February’s BrightRX is dedicated to hearty, soul-warming dishes. Cook them up on a snowy Sunday or lazy afternoon with loved ones. There’s a science behind why we eat warm foods in winter. They are comforting, of course, but they are also better for our bodies. In ancient Indian medicine, ayurveda, eating warm foods in winter is believed to aid digestion. The digestive system has to work less to warm up and break down foods. So give your body a break, and enjoy these delicious recipes designed for winter warmth.
Spiced Chickpea & Winter Squash Tagine
By Nina Anakar
The tagine is the name of the stew and traditional clay vessel in which it’s cooked in Morocco, but any heavy based saucepan or dutch oven will do here! If you can’t find preserved lemons, you may omit them and finish the dish with fresh lemon zest and squeeze instead.
- ¼ cup Brightland AWAKE olive oil
- 1 large yellow onion, finely chopped
- 2-3 garlic cloves, finely chopped
- 2 tsp cumin seeds
- 2 tsp coriander seeds
- 2 tsp ground turmeric
- 1 tsp ground ginger
- Winter squash of your choice, peeled (if needed), sliced into evenly sized chunks
- 2 x 14 oz cans chickpeas, thoroughly rinsed and drained (or 1 cup dried beans, soaked overnight, simmered low and slow with lemon peel, garlic, onion and a splash of olive oil)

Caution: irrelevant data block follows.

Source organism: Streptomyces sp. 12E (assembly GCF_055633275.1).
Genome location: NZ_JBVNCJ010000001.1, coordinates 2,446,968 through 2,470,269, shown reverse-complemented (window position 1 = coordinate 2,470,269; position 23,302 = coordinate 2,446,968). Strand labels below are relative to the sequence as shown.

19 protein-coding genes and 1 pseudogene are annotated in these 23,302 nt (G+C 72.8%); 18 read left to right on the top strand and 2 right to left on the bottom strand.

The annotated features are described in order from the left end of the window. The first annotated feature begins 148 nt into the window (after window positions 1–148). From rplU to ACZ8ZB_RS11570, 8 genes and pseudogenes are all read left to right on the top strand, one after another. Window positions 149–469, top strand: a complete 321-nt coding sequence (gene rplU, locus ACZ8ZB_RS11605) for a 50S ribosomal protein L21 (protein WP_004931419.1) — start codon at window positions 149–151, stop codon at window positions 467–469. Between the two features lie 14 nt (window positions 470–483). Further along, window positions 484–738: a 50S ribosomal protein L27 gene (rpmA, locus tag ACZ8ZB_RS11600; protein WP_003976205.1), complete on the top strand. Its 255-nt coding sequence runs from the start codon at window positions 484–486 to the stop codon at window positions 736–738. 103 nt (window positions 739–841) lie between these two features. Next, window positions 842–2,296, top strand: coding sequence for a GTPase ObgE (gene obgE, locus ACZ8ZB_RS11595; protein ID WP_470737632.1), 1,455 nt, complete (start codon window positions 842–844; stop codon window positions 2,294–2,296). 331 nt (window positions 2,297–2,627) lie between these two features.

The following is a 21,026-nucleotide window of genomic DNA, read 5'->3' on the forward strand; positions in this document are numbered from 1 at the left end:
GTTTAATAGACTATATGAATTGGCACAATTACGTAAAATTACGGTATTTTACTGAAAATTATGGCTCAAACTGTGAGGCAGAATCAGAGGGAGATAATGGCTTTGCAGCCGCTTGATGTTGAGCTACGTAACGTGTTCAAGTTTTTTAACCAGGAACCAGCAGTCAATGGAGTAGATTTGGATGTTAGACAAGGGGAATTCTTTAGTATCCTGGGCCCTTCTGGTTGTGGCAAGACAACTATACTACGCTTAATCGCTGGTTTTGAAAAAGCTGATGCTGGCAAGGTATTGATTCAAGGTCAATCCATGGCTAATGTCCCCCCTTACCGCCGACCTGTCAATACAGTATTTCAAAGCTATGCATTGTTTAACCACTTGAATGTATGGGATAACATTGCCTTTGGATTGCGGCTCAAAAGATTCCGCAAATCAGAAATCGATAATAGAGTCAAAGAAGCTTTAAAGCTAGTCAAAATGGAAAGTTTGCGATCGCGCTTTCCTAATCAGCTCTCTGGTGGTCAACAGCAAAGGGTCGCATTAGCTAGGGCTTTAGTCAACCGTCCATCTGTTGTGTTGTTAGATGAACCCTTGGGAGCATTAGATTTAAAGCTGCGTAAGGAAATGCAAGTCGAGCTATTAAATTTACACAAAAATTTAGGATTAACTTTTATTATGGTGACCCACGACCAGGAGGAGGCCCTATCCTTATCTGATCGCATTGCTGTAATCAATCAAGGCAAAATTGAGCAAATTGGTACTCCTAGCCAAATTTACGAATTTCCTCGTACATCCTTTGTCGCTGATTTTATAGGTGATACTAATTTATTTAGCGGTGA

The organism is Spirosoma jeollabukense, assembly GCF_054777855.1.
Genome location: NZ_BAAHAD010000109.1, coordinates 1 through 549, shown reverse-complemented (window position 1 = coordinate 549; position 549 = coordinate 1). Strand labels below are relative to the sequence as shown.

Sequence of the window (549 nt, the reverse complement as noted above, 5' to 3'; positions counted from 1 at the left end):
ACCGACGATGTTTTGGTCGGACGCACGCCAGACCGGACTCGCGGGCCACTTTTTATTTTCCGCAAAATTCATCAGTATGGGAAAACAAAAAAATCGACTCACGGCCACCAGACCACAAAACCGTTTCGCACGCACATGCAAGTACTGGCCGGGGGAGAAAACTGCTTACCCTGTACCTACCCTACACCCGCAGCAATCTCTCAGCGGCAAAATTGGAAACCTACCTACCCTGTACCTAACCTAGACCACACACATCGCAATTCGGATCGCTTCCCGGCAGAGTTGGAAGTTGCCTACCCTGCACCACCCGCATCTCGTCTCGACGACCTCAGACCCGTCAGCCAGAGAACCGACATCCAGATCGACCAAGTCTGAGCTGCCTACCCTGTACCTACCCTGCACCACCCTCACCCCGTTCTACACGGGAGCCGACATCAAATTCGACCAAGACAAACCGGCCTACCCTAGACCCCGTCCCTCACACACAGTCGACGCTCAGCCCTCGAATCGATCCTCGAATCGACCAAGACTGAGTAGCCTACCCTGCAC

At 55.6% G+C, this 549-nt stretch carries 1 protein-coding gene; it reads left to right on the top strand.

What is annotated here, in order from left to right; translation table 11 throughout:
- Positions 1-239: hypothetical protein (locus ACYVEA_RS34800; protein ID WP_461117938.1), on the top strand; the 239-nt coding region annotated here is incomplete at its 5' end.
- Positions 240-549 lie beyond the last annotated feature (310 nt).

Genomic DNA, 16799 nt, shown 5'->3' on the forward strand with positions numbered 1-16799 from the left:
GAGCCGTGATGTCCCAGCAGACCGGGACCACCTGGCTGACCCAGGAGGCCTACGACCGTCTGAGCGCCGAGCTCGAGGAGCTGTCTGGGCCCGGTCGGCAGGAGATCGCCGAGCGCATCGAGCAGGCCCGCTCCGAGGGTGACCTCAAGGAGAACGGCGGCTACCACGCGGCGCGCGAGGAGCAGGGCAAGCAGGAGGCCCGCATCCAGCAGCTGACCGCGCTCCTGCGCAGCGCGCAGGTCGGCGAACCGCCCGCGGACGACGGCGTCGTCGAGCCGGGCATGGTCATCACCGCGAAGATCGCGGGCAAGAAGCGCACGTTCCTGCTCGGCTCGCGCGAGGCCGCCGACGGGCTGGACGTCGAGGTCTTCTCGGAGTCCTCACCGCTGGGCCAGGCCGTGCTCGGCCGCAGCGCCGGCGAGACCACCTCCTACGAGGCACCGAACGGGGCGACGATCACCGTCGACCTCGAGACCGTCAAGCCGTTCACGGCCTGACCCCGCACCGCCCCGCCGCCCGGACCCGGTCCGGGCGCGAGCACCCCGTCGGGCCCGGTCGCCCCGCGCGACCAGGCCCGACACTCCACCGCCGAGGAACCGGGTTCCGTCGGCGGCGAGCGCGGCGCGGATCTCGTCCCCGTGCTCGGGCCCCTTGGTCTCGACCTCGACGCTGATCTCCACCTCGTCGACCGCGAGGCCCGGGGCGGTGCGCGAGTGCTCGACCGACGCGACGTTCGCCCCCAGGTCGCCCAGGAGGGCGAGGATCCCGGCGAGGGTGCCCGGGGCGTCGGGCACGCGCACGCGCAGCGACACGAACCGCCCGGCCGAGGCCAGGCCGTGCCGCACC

- 1 whole preserved lemon rind, rinsed and minced
- 1 bunch cilantro
- Water or homemade broth
- Salt and black pepper, to taste
Heat the olive oil in the base of a tagine or heavy based saucepan on medium low heat. Stir in the onion, cumin and coriander seeds, garlic and a pinch of salt. Saute for 2-3 minutes until the onion cooks through and the spices are lightly toasted and aromatic. Add the squash and cook for an additional 2-3 minutes, then add the chickpeas.
Stir in the ground turmeric and ginger, toasting them in the olive oil for 1-2 minutes. Pour in enough water or broth to cover the base of the tagine. Bring the tagine to a low boil, put on the lid, and cook over gentle heat for 20-30 minutes, keeping the lid offset so there is room for the steam to release, and topping with additional water or broth if necessary to keep a simmer going. You’ll know when it’s done when the squash is tender and the tagine is reduced to a thick, stew like consistency.
Remove from heat, season the tagine with salt and pepper, stir in most of the preserved lemon and chopped cilantro, and garnish with the rest. Finish with a splash of Brightland AWAKE. Serve with saffron basmati rice and a yogurt sauce made with Brightland AWAKE, flaky sea salt and chopped herbs of your choice. Complete the meal with some dates or citrus & honey splashed with Brightland AWAKE and flaky salt alongside a cup of fresh mint tea.